You are here:
Coroners' Written Findings
A written finding is a formal document handed down by a coroner following an investigation into a death or fire and is generally the final step in the coronial investigation process.
A written finding following an investigation into a death will usually, if possible, include:
- the identity of the person who died
- the time, date and location where the death occurred
- a summary of the evidence relating to the circumstances of the death, in some cases
- comments and/or recommendations made by coroner aimed at preventing similar deaths, in some cases
A written finding following an investigation into a fire will usually, if possible, include:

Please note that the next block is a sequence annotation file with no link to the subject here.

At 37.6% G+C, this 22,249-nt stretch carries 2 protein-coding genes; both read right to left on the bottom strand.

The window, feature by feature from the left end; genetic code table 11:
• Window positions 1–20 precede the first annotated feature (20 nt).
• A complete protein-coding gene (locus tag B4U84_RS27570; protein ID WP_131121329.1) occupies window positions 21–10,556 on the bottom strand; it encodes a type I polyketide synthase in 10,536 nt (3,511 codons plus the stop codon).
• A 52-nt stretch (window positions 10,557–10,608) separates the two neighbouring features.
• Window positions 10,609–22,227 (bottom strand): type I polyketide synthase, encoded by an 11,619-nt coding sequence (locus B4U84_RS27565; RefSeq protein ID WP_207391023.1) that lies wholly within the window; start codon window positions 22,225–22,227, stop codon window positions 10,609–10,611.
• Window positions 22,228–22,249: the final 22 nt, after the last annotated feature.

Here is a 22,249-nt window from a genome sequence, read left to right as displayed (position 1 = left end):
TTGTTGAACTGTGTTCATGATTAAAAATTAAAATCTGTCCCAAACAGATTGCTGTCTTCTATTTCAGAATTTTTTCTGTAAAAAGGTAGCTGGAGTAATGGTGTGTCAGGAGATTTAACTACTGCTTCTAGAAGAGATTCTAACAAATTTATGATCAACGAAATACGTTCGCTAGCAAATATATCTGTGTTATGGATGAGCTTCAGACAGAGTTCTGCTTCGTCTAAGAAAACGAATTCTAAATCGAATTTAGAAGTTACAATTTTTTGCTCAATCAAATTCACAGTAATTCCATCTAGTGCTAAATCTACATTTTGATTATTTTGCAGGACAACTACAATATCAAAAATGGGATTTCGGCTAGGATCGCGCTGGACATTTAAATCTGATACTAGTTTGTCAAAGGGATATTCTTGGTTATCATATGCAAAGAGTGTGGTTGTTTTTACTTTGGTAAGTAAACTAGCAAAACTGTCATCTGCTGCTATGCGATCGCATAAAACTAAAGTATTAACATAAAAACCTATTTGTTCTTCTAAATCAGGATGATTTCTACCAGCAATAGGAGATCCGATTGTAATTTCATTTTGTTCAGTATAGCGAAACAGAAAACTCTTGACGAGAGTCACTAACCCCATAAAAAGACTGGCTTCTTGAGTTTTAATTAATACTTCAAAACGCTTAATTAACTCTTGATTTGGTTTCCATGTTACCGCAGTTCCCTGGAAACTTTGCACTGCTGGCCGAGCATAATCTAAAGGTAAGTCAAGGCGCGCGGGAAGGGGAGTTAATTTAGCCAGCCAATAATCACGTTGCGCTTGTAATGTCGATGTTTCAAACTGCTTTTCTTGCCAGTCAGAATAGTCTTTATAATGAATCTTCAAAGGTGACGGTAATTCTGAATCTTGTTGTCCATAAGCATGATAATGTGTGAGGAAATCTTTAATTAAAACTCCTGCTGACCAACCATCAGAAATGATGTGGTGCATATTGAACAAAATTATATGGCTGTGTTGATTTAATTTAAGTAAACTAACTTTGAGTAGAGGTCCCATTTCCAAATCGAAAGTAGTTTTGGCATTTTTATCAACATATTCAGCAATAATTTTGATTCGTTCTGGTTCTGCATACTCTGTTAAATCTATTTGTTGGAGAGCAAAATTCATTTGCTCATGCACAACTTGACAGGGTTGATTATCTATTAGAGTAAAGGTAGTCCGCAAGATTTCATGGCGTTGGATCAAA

- the cause of the fire, that is how it was ignited
- the origin of the, that is where it started
- a summary of the evidence relating to the circumstances surrounding the fire, in some cases
- comments and/or recommendations made by a coroner aimed at prevent similar fires, in some cases
The coroner is the only person who can make a written finding.
The length of a written finding can vary from a single page to numerous pages depending on how complex the investigation is.
A written finding is made regardless of whether an inquest is held or not.
A written finding made following an inquest is usually delivered in court by the coroner and is called a Finding With Inquest.
A written finding made following an investigation that did not proceed to an inquest is called a Finding Without Inquest.